12 Mistakes You Should Avoid Making When Reading A Recipe

Whether you love cooking or baking or only spend time in the kitchen because you have to make food for yourself or others to eat, chances are you've followed several recipes over the years. Finding a new recipe to try — whether from an online resource or a physical cookbook — can be exciting. When all the ingredients sound like they'll combine together to make something that tastes incredible, you often can't wait to give it a try.

However, before you start ransacking your pantry for the needed ingredients or running to the grocery store, you're going to want to take a small step back for a moment. There are several mistakes that people commonly make when reading and preparing a recipe. Unless you want that recipe you were so excited about not to turn out as expected; you'll want to keep reading so you can learn how to avoid these potential mistakes.

Not reading through the entire recipe before you plan to make it

One of the biggest mistakes people make when preparing a recipe is not reading through the recipe ahead of time. And, no, this doesn't mean printing it out or pulling it up on your phone or tablet 15 or 20 minutes before you plan on making it. Rather, you should read through the entire recipe — yes, all of it — before you even finalize your decision to make it and definitely before you put together your shopping list.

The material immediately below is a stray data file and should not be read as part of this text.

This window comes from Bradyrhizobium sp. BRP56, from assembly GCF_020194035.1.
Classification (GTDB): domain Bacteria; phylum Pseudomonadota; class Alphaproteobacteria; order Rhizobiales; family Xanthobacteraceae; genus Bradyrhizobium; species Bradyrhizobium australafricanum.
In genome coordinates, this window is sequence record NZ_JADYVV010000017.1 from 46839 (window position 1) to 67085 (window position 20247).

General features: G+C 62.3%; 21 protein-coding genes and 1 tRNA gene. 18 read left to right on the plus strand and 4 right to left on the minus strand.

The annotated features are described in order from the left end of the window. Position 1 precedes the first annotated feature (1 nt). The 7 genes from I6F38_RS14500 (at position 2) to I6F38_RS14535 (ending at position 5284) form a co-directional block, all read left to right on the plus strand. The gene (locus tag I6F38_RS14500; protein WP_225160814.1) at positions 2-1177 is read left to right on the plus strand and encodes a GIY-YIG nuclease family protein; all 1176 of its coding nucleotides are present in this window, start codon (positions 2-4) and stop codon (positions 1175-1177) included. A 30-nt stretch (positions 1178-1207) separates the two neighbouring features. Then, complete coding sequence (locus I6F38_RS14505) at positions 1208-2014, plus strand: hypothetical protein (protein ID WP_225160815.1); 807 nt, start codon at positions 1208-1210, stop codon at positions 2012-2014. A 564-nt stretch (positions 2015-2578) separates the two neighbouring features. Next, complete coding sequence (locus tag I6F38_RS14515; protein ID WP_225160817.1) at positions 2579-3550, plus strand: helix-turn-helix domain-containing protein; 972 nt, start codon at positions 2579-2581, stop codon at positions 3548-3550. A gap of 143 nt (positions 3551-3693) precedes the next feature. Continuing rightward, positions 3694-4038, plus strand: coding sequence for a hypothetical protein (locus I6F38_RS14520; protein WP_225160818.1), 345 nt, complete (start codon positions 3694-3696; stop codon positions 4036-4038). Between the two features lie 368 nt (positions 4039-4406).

There is almost always important information in the recipe steps that you'll need to prepare properly and that you won't find just by looking at the ingredient list. For example, some recipes require the batter or various ingredients to chill for several minutes, hours, or even overnight. If you don't read the recipe ahead of time, you won't leave time for this crucial step and won't be able to prepare the dish as planned. Another reason to read the entire recipe ahead of time is to get a general idea of what you'll be doing with each ingredient to help you make the right selections at the grocery store. For example, if you need to slice the mushrooms, purchase a package already sliced to minimize your prep work.

Not having a copy of the recipe easily accessible as you work

Another mistake people often make when following a recipe is not planning ahead to have a copy of the recipe handy when they're cooking. Trying to remember all of the ingredients and steps for a new recipe is, well, a recipe for disaster. And, while you may be able to pull up a copy of the recipe on your phone, it will be a nuisance to have to keep washing your hands to touch your phone and/or re-entering your password when your screen times out. Even if the recipe you're following is from a physical cookbook, do you really want to worry about getting the cookbook all dirty with the various ingredients?

Instead, have a copied or printed version of the recipe available to reference when you cook. This way, you won't need to worry about getting it dirty or logging back into your phone to check the next step. Once you've finished cooking, if the paper copy is a mess, you can simply put it in the trash or recycling bin.

Not having all the necessary tools and ingredients ready

When you're making something new or trying to get a meal on the table as quickly as possible, it is easy to jump right in and start following the directions for the recipe you're preparing. However, rushing to get started is never a good idea. Before you actually start following any of the directions, you need to make sure that you have all of the ingredients and tools that you'll need ready.